7 Reasons to Study Theology

I live in a town that is educated. Like it or not, America’s political capital and it’s surrounding area is, as the kids say, a “nerd party” of remarkable proportions. Many people in my neighborhood hold a degree from an institution of higher education (and usually a prestigious one at that). Having a doctorate myself, I have noticed the completely blasé attitude that my own academic status inspires for the typical Washingtonian. Then I learn that they have a doctoral degree as well.

Given this regional educational profile, I am always struck by the way that Christians in the Washington area often ignore theology as a topic worthy of higher education. Leaving aside for the moment the complaint that the tuition-investment in seminary does not pay off in a high-income job (I know far too many J.D.s working for think-tanks or teaching at high schools to believe that income is the main factor in pursuing graduate degree, not to mention that financial aid at my seminary is plentiful), we should consider several reasons for pursuing graduate theological study.

  1. God invites us to know what he has revealed about the world and himself. Sure, theology suffers from a perception problem that is the result of one-part Western anti-intellectualism, one-part popular, experiential versions of “authentic” faith, and one-part legitimate fatigue from highly abstract theological reasoning. But we should not forget that the Lord reveals himself and that he expects his revelation to be studied. After all, the first problem we as humans run into is rooted in a misunderstanding about God’s self-revelation (what did he say about eating the fruit in the Garden? [Gen 3:1]). God speaks, and he expects us to know what he says. When we don’t, bad things happen.
  2. The Bible encourages us to organize God’s revelation into a system of belief. God’s word is historical and real. There really were clouds and thunder on Sinai, and Moses’ adrenal glands did have good reason to be pumping him full of fear as he stood before the living God, but this does not mean that God’s revelation loses its validity once we step away from the actual event. The great value of the Holy Scriptures is that they give us an inspired, reliable account of God’s revelation. We are supposed to know what it says and be able to apply it into our lives. A quick perusal of Jesus’ “have you not read” statements (Matt 12:3, 3; 19:4; 22:31; Mark 12:10, 26; Luke 6:3) shows how he did not suffer biblical ignorance lightly, particularly when ignorance belonged to those like the religious leaders who claimed to have a high view of divine revelation. Applying the word of God into different situations and expecting those applications to logically relate to one another is a basic definition of systematic theology. Jesus assumes that this sort of application is a part of reading the Scriptures; if you cannot apply it then you have not really read it.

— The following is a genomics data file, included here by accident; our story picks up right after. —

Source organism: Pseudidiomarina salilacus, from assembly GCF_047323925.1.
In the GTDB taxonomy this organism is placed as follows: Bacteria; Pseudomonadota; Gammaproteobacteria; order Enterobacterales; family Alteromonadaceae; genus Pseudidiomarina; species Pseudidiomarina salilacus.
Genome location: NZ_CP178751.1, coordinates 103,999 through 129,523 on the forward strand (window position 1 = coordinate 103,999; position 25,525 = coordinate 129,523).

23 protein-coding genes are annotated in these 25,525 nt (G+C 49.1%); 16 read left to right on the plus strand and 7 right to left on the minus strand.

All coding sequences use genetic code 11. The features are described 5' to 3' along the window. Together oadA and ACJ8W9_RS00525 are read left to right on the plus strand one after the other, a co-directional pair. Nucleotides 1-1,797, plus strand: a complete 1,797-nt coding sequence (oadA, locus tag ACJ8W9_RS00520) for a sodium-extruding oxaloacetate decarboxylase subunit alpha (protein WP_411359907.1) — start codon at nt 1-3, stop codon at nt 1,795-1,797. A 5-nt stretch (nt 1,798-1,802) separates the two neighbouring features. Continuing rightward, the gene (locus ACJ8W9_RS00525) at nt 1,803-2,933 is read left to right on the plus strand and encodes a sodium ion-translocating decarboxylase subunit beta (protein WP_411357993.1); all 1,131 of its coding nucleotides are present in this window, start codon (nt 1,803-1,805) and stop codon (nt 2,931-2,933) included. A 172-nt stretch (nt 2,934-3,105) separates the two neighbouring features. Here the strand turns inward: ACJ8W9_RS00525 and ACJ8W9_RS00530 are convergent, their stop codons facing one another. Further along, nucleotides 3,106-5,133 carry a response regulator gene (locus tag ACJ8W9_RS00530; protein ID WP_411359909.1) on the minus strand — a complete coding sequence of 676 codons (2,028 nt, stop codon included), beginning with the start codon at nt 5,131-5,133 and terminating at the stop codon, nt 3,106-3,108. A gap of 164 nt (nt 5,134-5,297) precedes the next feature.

3. Because God is personal, theological study helps us better understand the coherence and meaning of the world God has created. God is personal, and the creation that he has shaped with his own hands reflects his person (Rom 1:20). When we know creation well, we better know the Creator, and the opposite is true as well. When we study God’s attributes revealed in the Scriptures, we come to a deeper understanding of his creation and the meaning that we expect to find in it. Why are human relationships so valuable? Why does everyone want true love? Is it just because we need to preserve the species or is it more profound than that? Perhaps, the triune nature of God and his identification with love (1 John 4:8) better helps us understand the profundity of the question for those made in the image of God. If we expect the universe to be coherent and to have meaning, we find a rationale for that expectation in the person of a Creator who reveals himself.